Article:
You often mentioned and draw some rock music things. From Frank Zappa to some metal vibes. Are you fan of metal / punk / hard rock? What things you get from this culture?
Yeah, I like a lot of underground music, not just dark, ebm, metal or crust, punk sound, but I also have a really big record collection of synth pop, and one part of my collection are LPs of classic music such as Shostakovich for example, I also like some jazz/funk records form the 70's Yugoslavia, and I am a huge fan of the 80's Yugo new wave, synth pop, electronic and Dark/Goth sound. But on the other side, you can find some vaporwave or hip hop records in my collection and many other kinds of music. But yeah, I grew up on let's say underground music. Depending on how I feel and what kind of mood I am in, that's my playlist for that day.

As a teenager I was active on the diy underground scene and I've made a lot of fanzines during that period, and that has also helped me later to use that diy way of thinking in my art. So, I keep working on art 'zines now, making art prints by myself in the studio and many other things.
Do you have any rituals or something unusual and special related to your creative process?
Mostly during the work, I like to make small breaks to make some sketches for the future artworks, and I play LP's on the turntable in my art studio each day while I work. It's really important to me to have music. Sometimes I listen to some podcast and listen to them while working on colored pencil drawings or painting and other times I play some animated series or movies in the break to enjoy nostalgia. I also like to have some encyclopaedic books and art books around me, to quickly check something or to read. It also helps me create artworks. I have a small toy collection from my childhood days and also something that I love but rarely got time to play now is Super Nintendo (SNES) and Sega, with some of my favourite games. That is all part of the process of getting ideas and how I create. Of course, that's not all, there's some other things inside my art kitchen, heh. But I will keep that a secret hehe...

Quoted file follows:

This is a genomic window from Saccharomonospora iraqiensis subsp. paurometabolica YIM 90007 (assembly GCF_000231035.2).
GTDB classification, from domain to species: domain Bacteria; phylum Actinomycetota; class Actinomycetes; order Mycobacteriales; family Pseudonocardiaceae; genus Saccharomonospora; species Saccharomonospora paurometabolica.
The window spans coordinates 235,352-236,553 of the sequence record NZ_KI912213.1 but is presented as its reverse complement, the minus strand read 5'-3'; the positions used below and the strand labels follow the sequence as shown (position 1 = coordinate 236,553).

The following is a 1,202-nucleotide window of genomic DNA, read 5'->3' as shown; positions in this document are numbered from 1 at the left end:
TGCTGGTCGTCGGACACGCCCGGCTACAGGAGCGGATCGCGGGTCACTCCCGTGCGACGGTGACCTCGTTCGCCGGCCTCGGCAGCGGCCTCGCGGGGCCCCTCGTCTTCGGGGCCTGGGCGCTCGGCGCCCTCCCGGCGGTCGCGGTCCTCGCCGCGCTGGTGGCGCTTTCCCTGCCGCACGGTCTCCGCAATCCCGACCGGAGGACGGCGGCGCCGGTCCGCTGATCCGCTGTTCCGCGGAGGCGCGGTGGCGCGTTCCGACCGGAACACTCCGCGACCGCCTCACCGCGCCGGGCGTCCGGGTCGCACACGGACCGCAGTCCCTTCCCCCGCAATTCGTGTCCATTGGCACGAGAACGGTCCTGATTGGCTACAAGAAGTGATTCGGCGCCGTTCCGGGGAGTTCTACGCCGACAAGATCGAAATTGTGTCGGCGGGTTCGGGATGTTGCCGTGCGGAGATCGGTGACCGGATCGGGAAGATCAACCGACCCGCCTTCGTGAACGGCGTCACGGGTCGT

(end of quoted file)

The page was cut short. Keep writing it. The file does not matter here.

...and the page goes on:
You selected few comussions works. What things are important to you while doing comission works? What type of comissions you'll never do?
I am always open to new commission works, and it's great to work on new kinds of projects and learn something new. Most important is that we understand each other on both ends. Simply, if you are calling me — you need to know what kind of artist I am. In the end, I did so many posters, t-shirts designs, even some animations, murals, illustrations, front covers for albums and magazines, also covers for novels, etc. My big wish is to make a short animated movie. That would be great! But I also like all other kinds of projects and I always try to give my best.
There're some really good projects, for example a few months ago I did for Adult Swim for the Primal show, which I like a lot and think that show's brilliant and working on that project was a really good experience for me. We used that artwork for the promotion of a new season and each fan could download it and use as a wallpaper for cell phone.
Moreover, last year I did one album cover for an LA band called The Great Sadness. From the first hearing I liked their music a lot. They're a great duo with a lot of energy and great atmosphere in music. That project was really great from the beginning to the end, and if you like dark music with blues influences I highly recommend The Great Sadness.
There's also tons of other good project, but it's not possible to mention all the people who called me, and these are just two examples.
What things and projects you focused on now?
Currently I am working on two solo shows which are planned for 2021. One will be during summer in Nucleus Portland Gallery in the US, other is planned for Brusselles in late fall, early winter in Serput E2 Gallery. Of course, unless something happens and we need to postpone or cancel our plans. Last year, during 2020 I had one solo show and a few group shows cancelled. It's not that easy to do all projects properly when galleries need to be closed because of the current circumstances, mostly because of Coronavirus. But on the other side, I keep working on my shows as if they'll will happen, and keep working on my individual plans. I have some plans to show my sculptures for the first time. Plus, I am working on a few art 'zines at the moment, and I hope to finish it during the year, but the process of making a series of art sometimes requires more time. And quality is always more important than quantity to me.

Instagram: @davorgromilovic

Grade Moscow
14 Feb, 2021